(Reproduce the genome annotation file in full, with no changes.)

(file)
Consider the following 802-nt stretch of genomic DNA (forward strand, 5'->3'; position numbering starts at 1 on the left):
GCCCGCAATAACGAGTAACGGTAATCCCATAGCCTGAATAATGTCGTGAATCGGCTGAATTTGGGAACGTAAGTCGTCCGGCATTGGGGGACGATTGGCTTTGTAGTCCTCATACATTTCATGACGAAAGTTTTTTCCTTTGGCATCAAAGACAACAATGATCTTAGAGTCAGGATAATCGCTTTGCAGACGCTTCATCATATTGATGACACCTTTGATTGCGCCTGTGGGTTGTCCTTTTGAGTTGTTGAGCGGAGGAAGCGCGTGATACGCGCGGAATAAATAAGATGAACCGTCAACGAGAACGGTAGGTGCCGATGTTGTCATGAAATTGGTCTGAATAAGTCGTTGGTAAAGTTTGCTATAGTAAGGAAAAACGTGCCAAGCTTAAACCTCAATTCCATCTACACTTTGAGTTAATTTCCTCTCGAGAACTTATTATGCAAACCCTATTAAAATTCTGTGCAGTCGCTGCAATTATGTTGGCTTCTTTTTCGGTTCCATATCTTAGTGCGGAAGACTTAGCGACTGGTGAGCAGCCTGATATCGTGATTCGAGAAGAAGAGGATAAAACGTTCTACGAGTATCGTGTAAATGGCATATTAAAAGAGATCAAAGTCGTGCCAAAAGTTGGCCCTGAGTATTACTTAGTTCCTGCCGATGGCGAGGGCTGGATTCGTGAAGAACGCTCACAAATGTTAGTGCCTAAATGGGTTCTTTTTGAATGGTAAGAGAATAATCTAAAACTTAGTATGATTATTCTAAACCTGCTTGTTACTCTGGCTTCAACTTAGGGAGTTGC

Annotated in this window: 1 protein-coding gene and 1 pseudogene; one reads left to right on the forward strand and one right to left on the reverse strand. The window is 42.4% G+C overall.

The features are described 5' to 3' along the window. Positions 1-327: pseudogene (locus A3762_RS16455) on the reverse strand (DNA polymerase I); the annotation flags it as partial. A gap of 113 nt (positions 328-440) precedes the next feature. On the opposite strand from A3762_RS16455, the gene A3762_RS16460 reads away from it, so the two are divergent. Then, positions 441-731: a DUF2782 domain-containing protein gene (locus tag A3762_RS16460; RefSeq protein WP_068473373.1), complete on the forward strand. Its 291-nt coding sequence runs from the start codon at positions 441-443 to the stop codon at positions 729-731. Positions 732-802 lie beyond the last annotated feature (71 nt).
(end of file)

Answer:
Consider the following 802-nt stretch of genomic DNA (forward strand, 5'->3'; position numbering starts at 1 on the left):
GCCCGCAATAACGAGTAACGGTAATCCCATAGCCTGAATAATGTCGTGAATCGGCTGAATTTGGGAACGTAAGTCGTCCGGCATTGGGGGACGATTGGCTTTGTAGTCCTCATACATTTCATGACGAAAGTTTTTTCCTTTGGCATCAAAGACAACAATGATCTTAGAGTCAGGATAATCGCTTTGCAGACGCTTCATCATATTGATGACACCTTTGATTGCGCCTGTGGGTTGTCCTTTTGAGTTGTTGAGCGGAGGAAGCGCGTGATACGCGCGGAATAAATAAGATGAACCGTCAACGAGAACGGTAGGTGCCGATGTTGTCATGAAATTGGTCTGAATAAGTCGTTGGTAAAGTTTGCTATAGTAAGGAAAAACGTGCCAAGCTTAAACCTCAATTCCATCTACACTTTGAGTTAATTTCCTCTCGAGAACTTATTATGCAAACCCTATTAAAATTCTGTGCAGTCGCTGCAATTATGTTGGCTTCTTTTTCGGTTCCATATCTTAGTGCGGAAGACTTAGCGACTGGTGAGCAGCCTGATATCGTGATTCGAGAAGAAGAGGATAAAACGTTCTACGAGTATCGTGTAAATGGCATATTAAAAGAGATCAAAGTCGTGCCAAAAGTTGGCCCTGAGTATTACTTAGTTCCTGCCGATGGCGAGGGCTGGATTCGTGAAGAACGCTCACAAATGTTAGTGCCTAAATGGGTTCTTTTTGAATGGTAAGAGAATAATCTAAAACTTAGTATGATTATTCTAAACCTGCTTGTTACTCTGGCTTCAACTTAGGGAGTTGC

Annotated in this window: 1 protein-coding gene and 1 pseudogene; one reads left to right on the forward strand and one right to left on the reverse strand. The window is 42.4% G+C overall.

The features are described 5' to 3' along the window. Positions 1-327: pseudogene (locus A3762_RS16455) on the reverse strand (DNA polymerase I); the annotation flags it as partial. A gap of 113 nt (positions 328-440) precedes the next feature. On the opposite strand from A3762_RS16455, the gene A3762_RS16460 reads away from it, so the two are divergent. Then, positions 441-731: a DUF2782 domain-containing protein gene (locus tag A3762_RS16460; RefSeq protein WP_068473373.1), complete on the forward strand. Its 291-nt coding sequence runs from the start codon at positions 441-443 to the stop codon at positions 729-731. Positions 732-802 lie beyond the last annotated feature (71 nt).